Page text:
3) The only thing worse than an untalented actor is an inconsistent actor. A bad actor, handled properly, will not ruin your show: you park them in the back row, you give them few lines, you keep their part simple, you can manage it. An inconsistent actor, on the other hand, is by-definition unmanageable. If his performance varies that much from night to night (sometimes it's transcendent, other times it's abyssmal and--if he's dropping lines and ignoring blocking--may even be violating not only his contract, but the director and author's contracts as well), and especially if there's a deep-seated and unmanageable problem underlying the inconsistency (like, say, substance dependence), you will only be able to assert very, very tenuous control over this actor, his performance and the situation generally.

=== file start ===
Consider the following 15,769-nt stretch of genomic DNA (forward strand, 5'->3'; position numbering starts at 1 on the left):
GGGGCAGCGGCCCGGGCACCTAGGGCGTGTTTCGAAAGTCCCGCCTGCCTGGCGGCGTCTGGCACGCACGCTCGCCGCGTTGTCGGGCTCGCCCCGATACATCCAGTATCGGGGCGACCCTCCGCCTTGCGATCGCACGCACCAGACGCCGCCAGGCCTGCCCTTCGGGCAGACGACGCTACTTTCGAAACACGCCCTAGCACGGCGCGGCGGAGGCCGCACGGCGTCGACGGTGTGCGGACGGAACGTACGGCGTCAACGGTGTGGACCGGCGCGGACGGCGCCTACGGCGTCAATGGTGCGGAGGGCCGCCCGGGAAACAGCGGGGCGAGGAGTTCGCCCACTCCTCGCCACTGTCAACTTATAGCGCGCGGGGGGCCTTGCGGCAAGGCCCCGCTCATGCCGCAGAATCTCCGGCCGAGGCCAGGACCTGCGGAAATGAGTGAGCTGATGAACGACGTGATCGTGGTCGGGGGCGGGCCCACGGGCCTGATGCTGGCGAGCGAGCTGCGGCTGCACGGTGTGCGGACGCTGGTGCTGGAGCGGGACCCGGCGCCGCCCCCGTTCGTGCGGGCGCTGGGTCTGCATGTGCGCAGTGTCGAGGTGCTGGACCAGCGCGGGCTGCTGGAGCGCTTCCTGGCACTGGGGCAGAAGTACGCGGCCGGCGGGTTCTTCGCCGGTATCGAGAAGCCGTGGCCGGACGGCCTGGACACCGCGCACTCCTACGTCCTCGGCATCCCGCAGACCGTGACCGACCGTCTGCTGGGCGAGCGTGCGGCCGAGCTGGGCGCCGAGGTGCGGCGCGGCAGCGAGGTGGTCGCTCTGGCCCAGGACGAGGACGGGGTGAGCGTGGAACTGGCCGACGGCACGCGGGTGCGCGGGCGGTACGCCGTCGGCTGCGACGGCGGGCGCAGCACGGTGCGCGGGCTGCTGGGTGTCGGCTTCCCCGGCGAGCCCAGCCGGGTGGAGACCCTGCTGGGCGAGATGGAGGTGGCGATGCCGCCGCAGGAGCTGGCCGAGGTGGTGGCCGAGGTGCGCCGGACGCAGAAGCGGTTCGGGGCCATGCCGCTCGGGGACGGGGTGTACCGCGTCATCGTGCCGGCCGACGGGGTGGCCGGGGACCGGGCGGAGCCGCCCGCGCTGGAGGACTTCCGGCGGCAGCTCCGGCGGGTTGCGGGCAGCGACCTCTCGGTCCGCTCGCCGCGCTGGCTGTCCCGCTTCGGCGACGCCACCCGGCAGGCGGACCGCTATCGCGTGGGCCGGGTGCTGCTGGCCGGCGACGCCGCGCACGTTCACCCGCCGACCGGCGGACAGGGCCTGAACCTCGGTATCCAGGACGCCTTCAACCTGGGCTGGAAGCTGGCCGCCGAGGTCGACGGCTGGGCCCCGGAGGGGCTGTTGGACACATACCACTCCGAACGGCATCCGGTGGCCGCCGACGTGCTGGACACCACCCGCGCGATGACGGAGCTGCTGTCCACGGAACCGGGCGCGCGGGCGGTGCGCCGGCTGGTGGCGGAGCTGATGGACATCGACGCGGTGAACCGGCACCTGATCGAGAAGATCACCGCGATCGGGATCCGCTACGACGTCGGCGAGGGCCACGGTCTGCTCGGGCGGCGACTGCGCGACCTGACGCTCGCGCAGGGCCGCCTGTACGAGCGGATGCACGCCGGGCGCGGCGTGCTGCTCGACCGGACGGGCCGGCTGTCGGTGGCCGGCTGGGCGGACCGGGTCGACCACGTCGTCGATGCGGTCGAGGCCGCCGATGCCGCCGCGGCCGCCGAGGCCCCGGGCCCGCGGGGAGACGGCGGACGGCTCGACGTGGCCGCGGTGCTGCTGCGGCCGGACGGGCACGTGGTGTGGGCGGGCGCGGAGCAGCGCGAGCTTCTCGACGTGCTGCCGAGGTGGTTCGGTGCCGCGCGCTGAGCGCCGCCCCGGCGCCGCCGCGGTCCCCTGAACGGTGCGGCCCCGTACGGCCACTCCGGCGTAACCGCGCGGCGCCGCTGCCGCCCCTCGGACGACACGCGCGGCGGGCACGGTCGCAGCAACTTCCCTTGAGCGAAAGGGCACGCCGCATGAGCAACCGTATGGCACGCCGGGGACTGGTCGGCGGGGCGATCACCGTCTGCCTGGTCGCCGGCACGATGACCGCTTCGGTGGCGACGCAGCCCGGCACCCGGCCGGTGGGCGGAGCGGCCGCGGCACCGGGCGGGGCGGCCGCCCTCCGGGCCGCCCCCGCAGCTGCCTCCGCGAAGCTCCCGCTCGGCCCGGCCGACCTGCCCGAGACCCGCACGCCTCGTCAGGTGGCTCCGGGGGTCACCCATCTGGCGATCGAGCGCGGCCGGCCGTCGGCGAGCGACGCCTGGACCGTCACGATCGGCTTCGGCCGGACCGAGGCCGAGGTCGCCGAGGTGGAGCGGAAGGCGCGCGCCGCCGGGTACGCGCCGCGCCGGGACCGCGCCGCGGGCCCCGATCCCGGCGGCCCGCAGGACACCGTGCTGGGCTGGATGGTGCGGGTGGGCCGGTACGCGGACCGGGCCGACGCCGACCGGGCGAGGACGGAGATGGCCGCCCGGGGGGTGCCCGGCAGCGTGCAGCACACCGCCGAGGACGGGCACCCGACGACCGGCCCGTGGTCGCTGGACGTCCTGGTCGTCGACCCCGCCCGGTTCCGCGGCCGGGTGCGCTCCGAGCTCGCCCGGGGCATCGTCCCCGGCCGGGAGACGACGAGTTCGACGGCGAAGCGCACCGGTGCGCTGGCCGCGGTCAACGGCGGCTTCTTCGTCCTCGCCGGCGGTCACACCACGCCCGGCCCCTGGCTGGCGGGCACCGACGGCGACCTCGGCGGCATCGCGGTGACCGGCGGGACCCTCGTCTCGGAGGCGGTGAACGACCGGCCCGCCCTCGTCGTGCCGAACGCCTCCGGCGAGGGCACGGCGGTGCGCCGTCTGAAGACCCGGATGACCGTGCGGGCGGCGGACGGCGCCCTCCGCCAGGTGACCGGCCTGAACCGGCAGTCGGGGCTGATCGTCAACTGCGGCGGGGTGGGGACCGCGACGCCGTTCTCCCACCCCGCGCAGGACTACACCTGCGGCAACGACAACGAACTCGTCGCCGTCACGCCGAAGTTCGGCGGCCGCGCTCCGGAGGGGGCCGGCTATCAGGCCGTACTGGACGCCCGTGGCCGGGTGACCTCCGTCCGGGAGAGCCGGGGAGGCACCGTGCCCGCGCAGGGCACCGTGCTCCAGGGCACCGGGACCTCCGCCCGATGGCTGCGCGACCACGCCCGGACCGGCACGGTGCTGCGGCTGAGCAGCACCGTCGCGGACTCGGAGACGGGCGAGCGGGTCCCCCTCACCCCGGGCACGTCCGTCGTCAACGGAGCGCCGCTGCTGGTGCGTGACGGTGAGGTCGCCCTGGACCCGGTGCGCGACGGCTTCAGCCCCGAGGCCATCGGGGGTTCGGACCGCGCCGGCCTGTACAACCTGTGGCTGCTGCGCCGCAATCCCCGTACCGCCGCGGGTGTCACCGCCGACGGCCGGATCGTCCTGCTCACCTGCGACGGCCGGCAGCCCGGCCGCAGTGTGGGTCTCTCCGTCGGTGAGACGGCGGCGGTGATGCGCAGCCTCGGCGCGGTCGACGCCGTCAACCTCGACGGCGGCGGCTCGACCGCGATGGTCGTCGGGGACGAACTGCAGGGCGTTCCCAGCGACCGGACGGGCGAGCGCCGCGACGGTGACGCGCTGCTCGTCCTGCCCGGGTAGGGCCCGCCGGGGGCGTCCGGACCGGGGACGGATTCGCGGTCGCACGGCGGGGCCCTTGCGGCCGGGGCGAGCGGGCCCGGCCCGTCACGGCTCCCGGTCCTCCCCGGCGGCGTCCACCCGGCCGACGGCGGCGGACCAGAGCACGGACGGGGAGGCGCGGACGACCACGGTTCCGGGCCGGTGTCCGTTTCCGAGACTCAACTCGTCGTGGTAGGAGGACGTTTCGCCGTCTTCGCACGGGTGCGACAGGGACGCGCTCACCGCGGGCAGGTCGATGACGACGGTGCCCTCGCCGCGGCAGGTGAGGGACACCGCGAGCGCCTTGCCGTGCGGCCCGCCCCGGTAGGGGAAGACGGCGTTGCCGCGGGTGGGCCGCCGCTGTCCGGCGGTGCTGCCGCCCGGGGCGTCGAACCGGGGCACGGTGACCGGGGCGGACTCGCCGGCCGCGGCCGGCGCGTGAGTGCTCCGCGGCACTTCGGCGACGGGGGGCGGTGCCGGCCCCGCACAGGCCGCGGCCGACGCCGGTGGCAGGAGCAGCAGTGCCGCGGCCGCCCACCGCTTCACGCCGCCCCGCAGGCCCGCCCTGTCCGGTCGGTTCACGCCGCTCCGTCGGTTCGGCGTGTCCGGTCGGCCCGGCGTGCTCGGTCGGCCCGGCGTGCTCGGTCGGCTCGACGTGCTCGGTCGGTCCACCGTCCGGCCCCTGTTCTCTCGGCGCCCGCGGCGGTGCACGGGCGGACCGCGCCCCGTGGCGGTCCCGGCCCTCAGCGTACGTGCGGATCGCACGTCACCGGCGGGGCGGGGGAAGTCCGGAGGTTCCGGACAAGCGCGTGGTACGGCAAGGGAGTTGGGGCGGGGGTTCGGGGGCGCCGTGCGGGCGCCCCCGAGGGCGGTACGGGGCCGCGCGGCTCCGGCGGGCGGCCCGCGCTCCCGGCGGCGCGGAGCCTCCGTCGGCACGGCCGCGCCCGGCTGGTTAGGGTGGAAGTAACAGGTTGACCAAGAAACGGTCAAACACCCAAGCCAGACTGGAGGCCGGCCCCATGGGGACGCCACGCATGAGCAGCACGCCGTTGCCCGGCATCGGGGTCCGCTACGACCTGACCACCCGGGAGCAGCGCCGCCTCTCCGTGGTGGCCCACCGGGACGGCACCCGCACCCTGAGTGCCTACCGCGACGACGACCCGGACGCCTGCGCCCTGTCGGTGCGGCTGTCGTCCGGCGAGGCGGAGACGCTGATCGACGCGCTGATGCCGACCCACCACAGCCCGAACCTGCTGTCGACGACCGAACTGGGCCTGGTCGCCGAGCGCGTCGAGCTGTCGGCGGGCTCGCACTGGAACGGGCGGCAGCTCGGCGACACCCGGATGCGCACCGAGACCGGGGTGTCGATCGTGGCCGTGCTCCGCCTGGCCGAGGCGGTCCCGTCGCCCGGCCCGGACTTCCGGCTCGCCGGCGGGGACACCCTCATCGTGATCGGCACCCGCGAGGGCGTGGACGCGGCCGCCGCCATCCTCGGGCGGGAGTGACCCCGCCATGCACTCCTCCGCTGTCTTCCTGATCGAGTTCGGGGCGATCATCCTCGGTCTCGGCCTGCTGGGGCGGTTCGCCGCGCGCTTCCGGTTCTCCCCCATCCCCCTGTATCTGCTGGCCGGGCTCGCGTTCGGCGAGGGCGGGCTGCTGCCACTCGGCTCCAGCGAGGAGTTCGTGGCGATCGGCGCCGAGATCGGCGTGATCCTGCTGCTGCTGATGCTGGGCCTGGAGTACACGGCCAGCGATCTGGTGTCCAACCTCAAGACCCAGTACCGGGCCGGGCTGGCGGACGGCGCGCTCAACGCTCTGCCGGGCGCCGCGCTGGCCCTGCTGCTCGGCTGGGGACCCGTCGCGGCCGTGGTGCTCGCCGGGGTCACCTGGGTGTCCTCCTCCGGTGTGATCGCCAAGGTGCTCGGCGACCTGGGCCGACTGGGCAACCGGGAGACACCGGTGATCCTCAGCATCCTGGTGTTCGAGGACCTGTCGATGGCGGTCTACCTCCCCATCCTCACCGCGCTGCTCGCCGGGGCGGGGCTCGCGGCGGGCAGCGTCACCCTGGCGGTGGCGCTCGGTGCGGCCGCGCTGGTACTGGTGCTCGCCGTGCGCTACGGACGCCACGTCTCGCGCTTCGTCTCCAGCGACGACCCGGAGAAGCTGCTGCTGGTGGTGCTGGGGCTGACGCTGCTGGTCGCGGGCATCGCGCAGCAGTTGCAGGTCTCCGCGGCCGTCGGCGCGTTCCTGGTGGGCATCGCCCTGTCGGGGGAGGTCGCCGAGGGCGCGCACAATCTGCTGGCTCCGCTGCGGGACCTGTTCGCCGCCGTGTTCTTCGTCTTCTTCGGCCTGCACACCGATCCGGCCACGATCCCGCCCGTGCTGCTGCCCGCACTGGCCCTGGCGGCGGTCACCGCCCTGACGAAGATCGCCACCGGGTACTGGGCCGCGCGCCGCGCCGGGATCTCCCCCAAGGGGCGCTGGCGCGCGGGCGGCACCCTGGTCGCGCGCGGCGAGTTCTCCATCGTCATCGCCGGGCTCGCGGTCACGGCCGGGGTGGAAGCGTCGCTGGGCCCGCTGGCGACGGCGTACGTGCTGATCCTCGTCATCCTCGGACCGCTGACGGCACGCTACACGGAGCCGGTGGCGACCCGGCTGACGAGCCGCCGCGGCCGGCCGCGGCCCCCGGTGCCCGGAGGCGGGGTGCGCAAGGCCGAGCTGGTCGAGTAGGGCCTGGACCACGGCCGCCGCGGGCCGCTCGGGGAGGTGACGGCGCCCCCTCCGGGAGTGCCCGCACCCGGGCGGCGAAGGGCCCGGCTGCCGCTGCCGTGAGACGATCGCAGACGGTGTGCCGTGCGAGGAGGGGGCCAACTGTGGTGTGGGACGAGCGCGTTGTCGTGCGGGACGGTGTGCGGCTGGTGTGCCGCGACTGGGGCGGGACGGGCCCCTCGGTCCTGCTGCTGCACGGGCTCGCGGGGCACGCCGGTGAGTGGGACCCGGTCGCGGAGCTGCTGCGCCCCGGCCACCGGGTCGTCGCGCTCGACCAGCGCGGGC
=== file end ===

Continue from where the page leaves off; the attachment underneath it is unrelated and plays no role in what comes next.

There is no good solution here. Someone gets hurt and bruised no matter what you do.

But as a stage manager, you are ultimately an agent of the producer, and a large part of your job is to protect that producer from potential liabilities like this. (It's not your job to personally get this guy off dope. It is your job to kick this upstairs and alert the appropriate people within the company so the situation can be handled appropriately.) And sometimes, in this capacity, you need to suck it up and ruin someone's life.

It sounds to me like this may be one of those times.

omaira17

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Re: Actor better when he's high
« Reply #3 on: Jul 31, 2012, 11:18 am »
Thanks for the advice. We are now at 2 weeks of performances left, while his personal performance in each show has improved, we still have had some issues with him in other areas. But now we know what type of actor we are dealing with for future casting consideration at least.